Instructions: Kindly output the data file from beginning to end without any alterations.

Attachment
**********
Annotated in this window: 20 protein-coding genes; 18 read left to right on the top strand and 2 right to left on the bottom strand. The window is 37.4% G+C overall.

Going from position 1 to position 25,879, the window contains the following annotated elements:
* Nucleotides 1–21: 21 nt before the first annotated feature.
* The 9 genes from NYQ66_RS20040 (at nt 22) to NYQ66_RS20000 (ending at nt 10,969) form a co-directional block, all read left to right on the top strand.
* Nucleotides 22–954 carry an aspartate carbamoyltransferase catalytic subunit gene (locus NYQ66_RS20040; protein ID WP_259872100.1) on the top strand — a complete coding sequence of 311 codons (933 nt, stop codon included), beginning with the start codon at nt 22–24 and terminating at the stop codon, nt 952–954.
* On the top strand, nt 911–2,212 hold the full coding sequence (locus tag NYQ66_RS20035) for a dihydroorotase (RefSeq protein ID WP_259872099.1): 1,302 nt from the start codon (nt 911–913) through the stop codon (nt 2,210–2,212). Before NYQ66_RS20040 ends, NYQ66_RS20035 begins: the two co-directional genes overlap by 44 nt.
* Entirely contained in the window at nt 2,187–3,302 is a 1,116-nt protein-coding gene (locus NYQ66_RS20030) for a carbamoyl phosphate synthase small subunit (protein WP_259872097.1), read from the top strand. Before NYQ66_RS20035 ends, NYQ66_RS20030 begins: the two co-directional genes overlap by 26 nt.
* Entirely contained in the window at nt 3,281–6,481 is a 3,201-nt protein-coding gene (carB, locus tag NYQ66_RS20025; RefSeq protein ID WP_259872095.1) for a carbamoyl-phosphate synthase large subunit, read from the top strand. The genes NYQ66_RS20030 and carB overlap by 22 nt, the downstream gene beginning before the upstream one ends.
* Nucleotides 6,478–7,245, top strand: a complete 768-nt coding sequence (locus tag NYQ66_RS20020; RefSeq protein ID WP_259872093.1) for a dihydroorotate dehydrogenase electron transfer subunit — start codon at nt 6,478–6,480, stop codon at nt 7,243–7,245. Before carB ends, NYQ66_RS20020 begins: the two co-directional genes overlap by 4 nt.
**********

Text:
Annotated in this window: 20 protein-coding genes; 18 read left to right on the top strand and 2 right to left on the bottom strand. The window is 37.4% G+C overall.

Going from position 1 to position 25,879, the window contains the following annotated elements:
* Nucleotides 1–21: 21 nt before the first annotated feature.
* The 9 genes from NYQ66_RS20040 (at nt 22) to NYQ66_RS20000 (ending at nt 10,969) form a co-directional block, all read left to right on the top strand.
* Nucleotides 22–954 carry an aspartate carbamoyltransferase catalytic subunit gene (locus NYQ66_RS20040; protein ID WP_259872100.1) on the top strand — a complete coding sequence of 311 codons (933 nt, stop codon included), beginning with the start codon at nt 22–24 and terminating at the stop codon, nt 952–954.
* On the top strand, nt 911–2,212 hold the full coding sequence (locus tag NYQ66_RS20035) for a dihydroorotase (RefSeq protein ID WP_259872099.1): 1,302 nt from the start codon (nt 911–913) through the stop codon (nt 2,210–2,212). Before NYQ66_RS20040 ends, NYQ66_RS20035 begins: the two co-directional genes overlap by 44 nt.
* Entirely contained in the window at nt 2,187–3,302 is a 1,116-nt protein-coding gene (locus NYQ66_RS20030) for a carbamoyl phosphate synthase small subunit (protein WP_259872097.1), read from the top strand. Before NYQ66_RS20035 ends, NYQ66_RS20030 begins: the two co-directional genes overlap by 26 nt.
* Entirely contained in the window at nt 3,281–6,481 is a 3,201-nt protein-coding gene (carB, locus tag NYQ66_RS20025; RefSeq protein ID WP_259872095.1) for a carbamoyl-phosphate synthase large subunit, read from the top strand. The genes NYQ66_RS20030 and carB overlap by 22 nt, the downstream gene beginning before the upstream one ends.
* Nucleotides 6,478–7,245, top strand: a complete 768-nt coding sequence (locus tag NYQ66_RS20020; RefSeq protein ID WP_259872093.1) for a dihydroorotate dehydrogenase electron transfer subunit — start codon at nt 6,478–6,480, stop codon at nt 7,243–7,245. Before carB ends, NYQ66_RS20020 begins: the two co-directional genes overlap by 4 nt.